Traditionally, Mustard oil is used in a lot of cooking in India, especially in Bengal. With its lovely, pungent, strong taste and high smoke point, it is usually used for sauteing and frying up vegetables. Some Bengali chefs, who are experts in its use, say that heating it to a smoking point and then letting it cool is a great way to soften and refine its flavour.
However, mustard seed oil has always been a controversial topic, containing up to 50% erucic acid. This is way above what the EU Directive 80/891/EEC allows. This directive does not allow foods to have an erucic acid content of over 5%, making mustard oil banned as a food product in the west for years now.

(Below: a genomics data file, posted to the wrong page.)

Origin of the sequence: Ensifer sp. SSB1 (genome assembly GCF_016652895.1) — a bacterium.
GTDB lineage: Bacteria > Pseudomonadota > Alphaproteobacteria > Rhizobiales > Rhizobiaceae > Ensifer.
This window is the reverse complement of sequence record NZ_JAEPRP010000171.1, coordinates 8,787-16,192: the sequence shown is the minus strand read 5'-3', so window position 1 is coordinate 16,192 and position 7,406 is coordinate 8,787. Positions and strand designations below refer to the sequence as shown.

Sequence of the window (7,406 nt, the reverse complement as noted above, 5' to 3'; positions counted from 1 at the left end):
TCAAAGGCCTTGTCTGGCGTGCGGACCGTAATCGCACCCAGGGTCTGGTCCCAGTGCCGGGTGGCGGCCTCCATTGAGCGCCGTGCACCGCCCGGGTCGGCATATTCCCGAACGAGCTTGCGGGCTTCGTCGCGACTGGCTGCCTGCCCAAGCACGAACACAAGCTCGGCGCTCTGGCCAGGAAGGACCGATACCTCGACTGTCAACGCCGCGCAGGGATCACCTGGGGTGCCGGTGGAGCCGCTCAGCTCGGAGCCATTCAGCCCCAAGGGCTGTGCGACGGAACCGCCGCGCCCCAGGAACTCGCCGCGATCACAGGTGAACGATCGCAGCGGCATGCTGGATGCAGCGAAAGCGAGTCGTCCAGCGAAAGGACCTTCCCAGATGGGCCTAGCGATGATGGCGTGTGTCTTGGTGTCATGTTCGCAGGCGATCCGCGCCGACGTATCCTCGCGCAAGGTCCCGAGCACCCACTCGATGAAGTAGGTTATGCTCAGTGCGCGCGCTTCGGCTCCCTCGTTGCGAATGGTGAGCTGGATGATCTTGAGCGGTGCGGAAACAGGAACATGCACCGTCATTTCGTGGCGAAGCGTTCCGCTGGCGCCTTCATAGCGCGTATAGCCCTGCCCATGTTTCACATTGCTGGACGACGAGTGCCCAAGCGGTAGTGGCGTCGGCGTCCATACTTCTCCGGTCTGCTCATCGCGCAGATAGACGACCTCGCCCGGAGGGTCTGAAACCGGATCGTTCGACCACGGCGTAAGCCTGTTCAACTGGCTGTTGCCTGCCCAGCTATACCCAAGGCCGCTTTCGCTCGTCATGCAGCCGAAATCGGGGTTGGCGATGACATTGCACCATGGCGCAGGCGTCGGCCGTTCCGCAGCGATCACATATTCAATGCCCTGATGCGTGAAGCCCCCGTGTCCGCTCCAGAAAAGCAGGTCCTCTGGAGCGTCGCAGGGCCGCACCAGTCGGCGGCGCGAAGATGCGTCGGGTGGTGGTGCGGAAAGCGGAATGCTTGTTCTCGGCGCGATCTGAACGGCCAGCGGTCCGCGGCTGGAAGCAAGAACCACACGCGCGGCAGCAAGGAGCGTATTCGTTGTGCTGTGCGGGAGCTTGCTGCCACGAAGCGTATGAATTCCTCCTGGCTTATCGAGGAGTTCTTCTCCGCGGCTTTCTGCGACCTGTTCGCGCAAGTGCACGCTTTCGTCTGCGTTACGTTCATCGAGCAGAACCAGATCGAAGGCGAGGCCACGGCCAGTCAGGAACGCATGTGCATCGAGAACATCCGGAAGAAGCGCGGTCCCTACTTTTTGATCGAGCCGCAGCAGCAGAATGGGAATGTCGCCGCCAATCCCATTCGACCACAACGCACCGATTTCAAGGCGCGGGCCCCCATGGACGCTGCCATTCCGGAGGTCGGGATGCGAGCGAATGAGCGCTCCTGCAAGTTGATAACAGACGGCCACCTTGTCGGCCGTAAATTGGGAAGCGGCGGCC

Though KTC mustard seed oil is not a mustard oil for cooking, when applied topically and used as a massage oil, skin serum, and hair treatment, it can have many beneficial traits. This includes optimization on skin and hair health, pain relief, and a decrease in inflammation.
Mustard oil’s antifungal and antibacterial properties can help reduce acne and rash on the face, making it a great addition to anyone’s skincare routine. It is also known to help whiten and strengthen teeth with just a little bit of oil used with lemon and salt.